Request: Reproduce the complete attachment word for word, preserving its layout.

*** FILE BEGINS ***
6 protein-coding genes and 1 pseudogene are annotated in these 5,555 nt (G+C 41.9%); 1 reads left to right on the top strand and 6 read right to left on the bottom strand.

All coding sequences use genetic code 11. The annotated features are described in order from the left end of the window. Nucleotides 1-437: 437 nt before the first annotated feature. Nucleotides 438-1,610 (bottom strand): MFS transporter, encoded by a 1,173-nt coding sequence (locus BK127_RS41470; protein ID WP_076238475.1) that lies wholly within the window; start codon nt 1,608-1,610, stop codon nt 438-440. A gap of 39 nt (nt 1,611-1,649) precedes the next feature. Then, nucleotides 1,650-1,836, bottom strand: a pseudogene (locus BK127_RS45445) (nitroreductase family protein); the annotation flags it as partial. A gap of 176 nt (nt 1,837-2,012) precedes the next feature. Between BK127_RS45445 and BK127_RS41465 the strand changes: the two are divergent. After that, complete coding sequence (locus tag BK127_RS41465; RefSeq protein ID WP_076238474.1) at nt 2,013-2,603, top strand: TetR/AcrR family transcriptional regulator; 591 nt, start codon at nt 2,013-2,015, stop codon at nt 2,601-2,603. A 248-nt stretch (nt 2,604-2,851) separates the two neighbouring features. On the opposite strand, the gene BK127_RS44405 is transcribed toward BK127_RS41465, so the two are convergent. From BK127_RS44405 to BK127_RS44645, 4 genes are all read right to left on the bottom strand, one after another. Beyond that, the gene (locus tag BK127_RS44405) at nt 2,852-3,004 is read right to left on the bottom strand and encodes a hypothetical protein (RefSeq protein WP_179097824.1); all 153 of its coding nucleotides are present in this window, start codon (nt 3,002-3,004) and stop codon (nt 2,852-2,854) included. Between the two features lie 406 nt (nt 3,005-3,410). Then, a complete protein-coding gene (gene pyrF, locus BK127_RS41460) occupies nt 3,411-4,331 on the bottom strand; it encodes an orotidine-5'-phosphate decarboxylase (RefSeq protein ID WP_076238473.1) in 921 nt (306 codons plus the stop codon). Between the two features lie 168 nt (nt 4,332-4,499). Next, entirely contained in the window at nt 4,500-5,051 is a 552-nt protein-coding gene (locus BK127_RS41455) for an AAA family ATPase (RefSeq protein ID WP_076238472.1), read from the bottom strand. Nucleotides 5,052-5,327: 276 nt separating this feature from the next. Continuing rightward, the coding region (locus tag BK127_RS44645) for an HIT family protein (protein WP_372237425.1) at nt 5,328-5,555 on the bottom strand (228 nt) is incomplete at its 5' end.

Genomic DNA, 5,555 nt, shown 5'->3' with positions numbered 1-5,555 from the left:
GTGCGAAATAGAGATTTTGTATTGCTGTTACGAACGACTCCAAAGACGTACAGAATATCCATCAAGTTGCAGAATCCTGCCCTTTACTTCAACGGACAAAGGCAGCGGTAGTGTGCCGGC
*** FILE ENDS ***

6 protein-coding genes and 1 pseudogene are annotated in these 5,555 nt (G+C 41.9%); 1 reads left to right on the top strand and 6 read right to left on the bottom strand.

All coding sequences use genetic code 11. The annotated features are described in order from the left end of the window. Nucleotides 1-437: 437 nt before the first annotated feature. Nucleotides 438-1,610 (bottom strand): MFS transporter, encoded by a 1,173-nt coding sequence (locus BK127_RS41470; protein ID WP_076238475.1) that lies wholly within the window; start codon nt 1,608-1,610, stop codon nt 438-440. A gap of 39 nt (nt 1,611-1,649) precedes the next feature. Then, nucleotides 1,650-1,836, bottom strand: a pseudogene (locus BK127_RS45445) (nitroreductase family protein); the annotation flags it as partial. A gap of 176 nt (nt 1,837-2,012) precedes the next feature. Between BK127_RS45445 and BK127_RS41465 the strand changes: the two are divergent. After that, complete coding sequence (locus tag BK127_RS41465; RefSeq protein ID WP_076238474.1) at nt 2,013-2,603, top strand: TetR/AcrR family transcriptional regulator; 591 nt, start codon at nt 2,013-2,015, stop codon at nt 2,601-2,603. A 248-nt stretch (nt 2,604-2,851) separates the two neighbouring features. On the opposite strand, the gene BK127_RS44405 is transcribed toward BK127_RS41465, so the two are convergent. From BK127_RS44405 to BK127_RS44645, 4 genes are all read right to left on the bottom strand, one after another. Beyond that, the gene (locus tag BK127_RS44405) at nt 2,852-3,004 is read right to left on the bottom strand and encodes a hypothetical protein (RefSeq protein WP_179097824.1); all 153 of its coding nucleotides are present in this window, start codon (nt 3,002-3,004) and stop codon (nt 2,852-2,854) included. Between the two features lie 406 nt (nt 3,005-3,410). Then, a complete protein-coding gene (gene pyrF, locus BK127_RS41460) occupies nt 3,411-4,331 on the bottom strand; it encodes an orotidine-5'-phosphate decarboxylase (RefSeq protein ID WP_076238473.1) in 921 nt (306 codons plus the stop codon). Between the two features lie 168 nt (nt 4,332-4,499). Next, entirely contained in the window at nt 4,500-5,051 is a 552-nt protein-coding gene (locus BK127_RS41455) for an AAA family ATPase (RefSeq protein ID WP_076238472.1), read from the bottom strand. Nucleotides 5,052-5,327: 276 nt separating this feature from the next. Continuing rightward, the coding region (locus tag BK127_RS44645) for an HIT family protein (protein WP_372237425.1) at nt 5,328-5,555 on the bottom strand (228 nt) is incomplete at its 5' end.

Genomic DNA, 5,555 nt, shown 5'->3' with positions numbered 1-5,555 from the left:
GTGCGAAATAGAGATTTTGTATTGCTGTTACGAACGACTCCAAAGACGTACAGAATATCCATCAAGTTGCAGAATCCTGCCCTTTACTTCAACGGACAAAGGCAGCGGTAGTGTGCCGGC